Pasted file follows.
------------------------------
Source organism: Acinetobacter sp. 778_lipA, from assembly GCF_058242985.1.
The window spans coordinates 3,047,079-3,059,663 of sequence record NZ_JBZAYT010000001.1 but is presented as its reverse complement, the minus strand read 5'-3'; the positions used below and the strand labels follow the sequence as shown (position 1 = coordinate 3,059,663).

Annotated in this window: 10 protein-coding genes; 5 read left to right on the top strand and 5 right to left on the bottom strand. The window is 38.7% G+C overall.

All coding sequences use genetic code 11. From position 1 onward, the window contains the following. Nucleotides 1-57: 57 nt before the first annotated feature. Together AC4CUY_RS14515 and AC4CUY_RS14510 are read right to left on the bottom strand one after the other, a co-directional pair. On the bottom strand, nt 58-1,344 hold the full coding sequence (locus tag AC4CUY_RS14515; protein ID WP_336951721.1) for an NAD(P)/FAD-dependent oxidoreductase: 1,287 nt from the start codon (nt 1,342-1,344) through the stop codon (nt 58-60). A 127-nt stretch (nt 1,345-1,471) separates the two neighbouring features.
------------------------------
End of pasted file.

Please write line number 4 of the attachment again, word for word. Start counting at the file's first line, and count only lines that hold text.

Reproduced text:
All coding sequences use genetic code 11. From position 1 onward, the window contains the following. Nucleotides 1-57: 57 nt before the first annotated feature. Together AC4CUY_RS14515 and AC4CUY_RS14510 are read right to left on the bottom strand one after the other, a co-directional pair. On the bottom strand, nt 58-1,344 hold the full coding sequence (locus tag AC4CUY_RS14515; protein ID WP_336951721.1) for an NAD(P)/FAD-dependent oxidoreductase: 1,287 nt from the start codon (nt 1,342-1,344) through the stop codon (nt 58-60). A 127-nt stretch (nt 1,345-1,471) separates the two neighbouring features.